So what’s the upshot? Landlords get rewarded for moving tenants in and out as quickly as possible, for making fraudulent claims about the cost of renovations, and for charging as much rent as the law will allow. With gentrification now seeping deep into working-class neighborhoods throughout the city, rent stabilized tenants are subject to widespread harassment, unaffordable rent increases, and evictions.

Particularly hard hit have been neighborhoods in Brooklyn, Northern Manhattan, and the Bronx, which are rife with stories of landlords failing to fix things like broken heat, leaks, mold, and rat infestations in hopes that rent-stabilized tenants will leave. Landlords have also harassed tenants with round-the-clock construction noise and dust, knocked holes in ceilings and walls without repairing them, and have offered buyouts and illegal eviction notices to rent-stabilized tenants to get them to leave apartments they have lived in for years.

Real Rent Reform, a city coalition fighting for regulation to close these loopholes, reported in February 2018 that 10,000 existing rent stabilized units could be lost by the time the rent laws come up for renewal in June 2019. If the loopholes are not closed, they will effectively destroy a policy tool that has promoted permanent housing and neighborhood stability for generations of New Yorkers.

Perhaps the most critical limitation of the state rent laws has been that they apply only within the New York City and in Nassau, Westchester, and Rockland counties. This has allowed real estate interests and upstate politicians to mischaracterize rent regulations as a “downstate” issue and cut across demands to protect tenant protections.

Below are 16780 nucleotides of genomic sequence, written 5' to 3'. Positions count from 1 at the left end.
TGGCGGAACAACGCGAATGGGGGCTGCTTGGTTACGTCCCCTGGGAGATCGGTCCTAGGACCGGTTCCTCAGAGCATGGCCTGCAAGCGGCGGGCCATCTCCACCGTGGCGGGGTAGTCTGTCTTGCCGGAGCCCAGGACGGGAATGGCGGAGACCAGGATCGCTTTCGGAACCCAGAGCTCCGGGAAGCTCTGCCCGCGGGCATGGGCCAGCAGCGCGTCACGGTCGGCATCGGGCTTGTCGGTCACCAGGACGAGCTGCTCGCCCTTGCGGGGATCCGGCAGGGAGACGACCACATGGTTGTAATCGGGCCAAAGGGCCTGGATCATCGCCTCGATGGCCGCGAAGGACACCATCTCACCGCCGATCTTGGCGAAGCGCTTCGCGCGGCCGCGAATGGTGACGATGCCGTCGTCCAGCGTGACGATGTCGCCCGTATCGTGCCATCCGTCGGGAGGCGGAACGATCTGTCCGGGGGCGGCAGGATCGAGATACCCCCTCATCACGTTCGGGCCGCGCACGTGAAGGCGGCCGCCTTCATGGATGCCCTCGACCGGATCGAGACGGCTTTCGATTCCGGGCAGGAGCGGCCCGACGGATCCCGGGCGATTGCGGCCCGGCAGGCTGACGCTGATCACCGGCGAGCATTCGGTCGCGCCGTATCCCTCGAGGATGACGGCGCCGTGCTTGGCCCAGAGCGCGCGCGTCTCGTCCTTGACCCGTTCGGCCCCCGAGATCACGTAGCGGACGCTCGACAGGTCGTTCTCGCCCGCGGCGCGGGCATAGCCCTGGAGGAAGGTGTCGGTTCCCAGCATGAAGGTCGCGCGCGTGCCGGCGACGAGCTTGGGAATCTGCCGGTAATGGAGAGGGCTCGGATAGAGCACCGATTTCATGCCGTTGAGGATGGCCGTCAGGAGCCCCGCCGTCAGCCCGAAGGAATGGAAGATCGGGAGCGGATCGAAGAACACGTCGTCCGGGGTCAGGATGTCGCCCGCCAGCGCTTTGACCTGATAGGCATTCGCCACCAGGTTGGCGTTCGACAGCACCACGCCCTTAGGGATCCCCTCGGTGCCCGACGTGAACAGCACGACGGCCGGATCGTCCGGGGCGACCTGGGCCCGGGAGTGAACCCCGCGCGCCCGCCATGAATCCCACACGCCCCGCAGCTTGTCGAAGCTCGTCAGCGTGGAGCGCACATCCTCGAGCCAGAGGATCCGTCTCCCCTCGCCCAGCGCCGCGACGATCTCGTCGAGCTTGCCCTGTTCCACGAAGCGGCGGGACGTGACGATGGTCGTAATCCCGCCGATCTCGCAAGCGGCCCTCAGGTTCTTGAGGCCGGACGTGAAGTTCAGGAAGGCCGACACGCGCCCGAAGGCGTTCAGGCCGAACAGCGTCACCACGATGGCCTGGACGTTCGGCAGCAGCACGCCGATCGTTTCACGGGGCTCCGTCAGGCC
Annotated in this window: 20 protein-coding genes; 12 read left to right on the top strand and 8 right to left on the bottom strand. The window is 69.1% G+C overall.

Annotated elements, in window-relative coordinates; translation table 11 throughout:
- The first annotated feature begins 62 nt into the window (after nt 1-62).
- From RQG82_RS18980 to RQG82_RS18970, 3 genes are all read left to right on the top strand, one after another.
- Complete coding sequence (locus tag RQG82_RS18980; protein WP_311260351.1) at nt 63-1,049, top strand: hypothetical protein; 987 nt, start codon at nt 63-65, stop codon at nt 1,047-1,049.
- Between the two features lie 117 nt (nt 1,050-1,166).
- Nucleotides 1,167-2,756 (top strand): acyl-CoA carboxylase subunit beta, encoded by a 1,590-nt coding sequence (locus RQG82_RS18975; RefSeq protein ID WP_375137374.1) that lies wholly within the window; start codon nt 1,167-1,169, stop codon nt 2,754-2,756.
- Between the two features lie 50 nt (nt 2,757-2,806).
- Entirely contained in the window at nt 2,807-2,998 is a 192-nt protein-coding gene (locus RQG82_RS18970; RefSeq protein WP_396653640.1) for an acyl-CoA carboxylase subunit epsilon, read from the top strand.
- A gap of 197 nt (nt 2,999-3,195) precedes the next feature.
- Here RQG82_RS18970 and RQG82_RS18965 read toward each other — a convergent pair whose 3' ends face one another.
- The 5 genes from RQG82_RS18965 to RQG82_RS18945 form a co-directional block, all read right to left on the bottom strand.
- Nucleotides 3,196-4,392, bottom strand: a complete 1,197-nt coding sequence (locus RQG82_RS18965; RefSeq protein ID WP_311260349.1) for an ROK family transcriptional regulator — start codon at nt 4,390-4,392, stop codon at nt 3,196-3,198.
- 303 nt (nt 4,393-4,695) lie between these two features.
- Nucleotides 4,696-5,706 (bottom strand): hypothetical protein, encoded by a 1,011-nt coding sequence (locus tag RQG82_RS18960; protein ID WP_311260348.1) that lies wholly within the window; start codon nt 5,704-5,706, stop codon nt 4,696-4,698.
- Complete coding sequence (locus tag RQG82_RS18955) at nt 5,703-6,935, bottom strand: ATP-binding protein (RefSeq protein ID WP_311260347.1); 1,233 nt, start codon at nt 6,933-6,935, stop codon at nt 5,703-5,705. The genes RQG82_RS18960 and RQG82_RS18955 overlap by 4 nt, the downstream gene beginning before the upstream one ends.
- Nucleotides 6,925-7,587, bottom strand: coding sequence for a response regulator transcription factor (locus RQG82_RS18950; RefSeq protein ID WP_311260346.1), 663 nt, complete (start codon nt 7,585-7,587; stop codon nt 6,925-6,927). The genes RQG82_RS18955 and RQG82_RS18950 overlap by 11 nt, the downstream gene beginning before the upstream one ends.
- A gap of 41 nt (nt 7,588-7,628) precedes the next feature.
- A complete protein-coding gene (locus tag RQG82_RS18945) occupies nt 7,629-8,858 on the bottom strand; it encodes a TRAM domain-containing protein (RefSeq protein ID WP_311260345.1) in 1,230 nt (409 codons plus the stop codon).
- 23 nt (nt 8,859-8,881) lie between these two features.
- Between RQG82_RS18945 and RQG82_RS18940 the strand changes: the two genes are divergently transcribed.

But the state’s housing crisis extends well beyond New York City and its suburbs. Nearly half of tenants statewide are considered “rent-burdened,” paying at least 30% of their income toward rent. A substantial share of tenants, about a quarter, are severely rent-burdened, paying nearly 50% of their income in rent. And upstate tenants often lack many protections afforded even to unregulated renters in New York City, such as “just cause” evictions and access to housing court. It is therefore critical that any movement to protect and expand rent regulation include tenants statewide.

Closing these loopholes and expanding the rent laws would be a huge step forward. However, even with the strongest rent regulations housing will still be dominated by the private, for-profit capitalist housing market that treats housing as something to profit from instead of a basic right. We need to link the struggle for stronger rent laws to a bigger struggle of working people to fight for a socialist society based on meeting the needs of people, not profit.

Read more about the coming battle to strengthen New York’s rent laws and prospects for winning here.